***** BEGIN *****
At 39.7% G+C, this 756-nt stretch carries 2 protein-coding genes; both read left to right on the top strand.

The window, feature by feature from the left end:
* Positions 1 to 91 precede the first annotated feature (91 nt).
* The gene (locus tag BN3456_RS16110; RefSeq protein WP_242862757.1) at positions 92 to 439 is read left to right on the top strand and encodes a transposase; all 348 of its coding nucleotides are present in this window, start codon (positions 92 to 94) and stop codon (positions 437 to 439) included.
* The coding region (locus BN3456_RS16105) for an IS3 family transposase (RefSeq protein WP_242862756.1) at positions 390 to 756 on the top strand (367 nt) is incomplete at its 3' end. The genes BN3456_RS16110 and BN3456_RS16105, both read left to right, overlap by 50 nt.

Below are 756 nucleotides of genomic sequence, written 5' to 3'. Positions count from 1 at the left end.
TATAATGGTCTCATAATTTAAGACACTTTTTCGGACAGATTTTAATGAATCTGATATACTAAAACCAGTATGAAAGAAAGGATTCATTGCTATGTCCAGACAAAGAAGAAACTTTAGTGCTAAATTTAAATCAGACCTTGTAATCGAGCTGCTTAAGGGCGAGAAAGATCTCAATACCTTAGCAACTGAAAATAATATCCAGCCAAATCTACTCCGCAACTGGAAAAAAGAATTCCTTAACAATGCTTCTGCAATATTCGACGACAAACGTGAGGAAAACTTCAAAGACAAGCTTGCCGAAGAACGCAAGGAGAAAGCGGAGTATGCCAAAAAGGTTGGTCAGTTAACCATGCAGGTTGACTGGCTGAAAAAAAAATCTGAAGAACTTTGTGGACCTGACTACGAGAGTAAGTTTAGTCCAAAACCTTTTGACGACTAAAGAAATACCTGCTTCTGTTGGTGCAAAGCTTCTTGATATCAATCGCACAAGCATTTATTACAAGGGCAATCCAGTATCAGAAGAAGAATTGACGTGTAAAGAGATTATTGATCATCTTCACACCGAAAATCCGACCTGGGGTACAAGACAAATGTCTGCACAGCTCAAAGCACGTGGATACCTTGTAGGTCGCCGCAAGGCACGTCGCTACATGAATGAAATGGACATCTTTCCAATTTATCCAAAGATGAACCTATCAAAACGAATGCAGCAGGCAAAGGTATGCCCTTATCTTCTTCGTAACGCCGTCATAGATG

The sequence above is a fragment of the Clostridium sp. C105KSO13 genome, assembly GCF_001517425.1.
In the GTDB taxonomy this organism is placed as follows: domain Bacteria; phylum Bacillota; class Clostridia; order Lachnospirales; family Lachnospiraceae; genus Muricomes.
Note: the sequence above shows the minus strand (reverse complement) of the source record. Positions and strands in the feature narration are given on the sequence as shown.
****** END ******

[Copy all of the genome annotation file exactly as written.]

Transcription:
At 39.7% G+C, this 756-nt stretch carries 2 protein-coding genes; both read left to right on the top strand.

The window, feature by feature from the left end:
* Positions 1 to 91 precede the first annotated feature (91 nt).
* The gene (locus tag BN3456_RS16110; RefSeq protein WP_242862757.1) at positions 92 to 439 is read left to right on the top strand and encodes a transposase; all 348 of its coding nucleotides are present in this window, start codon (positions 92 to 94) and stop codon (positions 437 to 439) included.
* The coding region (locus BN3456_RS16105) for an IS3 family transposase (RefSeq protein WP_242862756.1) at positions 390 to 756 on the top strand (367 nt) is incomplete at its 3' end. The genes BN3456_RS16110 and BN3456_RS16105, both read left to right, overlap by 50 nt.

Below are 756 nucleotides of genomic sequence, written 5' to 3'. Positions count from 1 at the left end.
TATAATGGTCTCATAATTTAAGACACTTTTTCGGACAGATTTTAATGAATCTGATATACTAAAACCAGTATGAAAGAAAGGATTCATTGCTATGTCCAGACAAAGAAGAAACTTTAGTGCTAAATTTAAATCAGACCTTGTAATCGAGCTGCTTAAGGGCGAGAAAGATCTCAATACCTTAGCAACTGAAAATAATATCCAGCCAAATCTACTCCGCAACTGGAAAAAAGAATTCCTTAACAATGCTTCTGCAATATTCGACGACAAACGTGAGGAAAACTTCAAAGACAAGCTTGCCGAAGAACGCAAGGAGAAAGCGGAGTATGCCAAAAAGGTTGGTCAGTTAACCATGCAGGTTGACTGGCTGAAAAAAAAATCTGAAGAACTTTGTGGACCTGACTACGAGAGTAAGTTTAGTCCAAAACCTTTTGACGACTAAAGAAATACCTGCTTCTGTTGGTGCAAAGCTTCTTGATATCAATCGCACAAGCATTTATTACAAGGGCAATCCAGTATCAGAAGAAGAATTGACGTGTAAAGAGATTATTGATCATCTTCACACCGAAAATCCGACCTGGGGTACAAGACAAATGTCTGCACAGCTCAAAGCACGTGGATACCTTGTAGGTCGCCGCAAGGCACGTCGCTACATGAATGAAATGGACATCTTTCCAATTTATCCAAAGATGAACCTATCAAAACGAATGCAGCAGGCAAAGGTATGCCCTTATCTTCTTCGTAACGCCGTCATAGATG

The sequence above is a fragment of the Clostridium sp. C105KSO13 genome, assembly GCF_001517425.1.
In the GTDB taxonomy this organism is placed as follows: domain Bacteria; phylum Bacillota; class Clostridia; order Lachnospirales; family Lachnospiraceae; genus Muricomes.
Note: the sequence above shows the minus strand (reverse complement) of the source record. Positions and strands in the feature narration are given on the sequence as shown.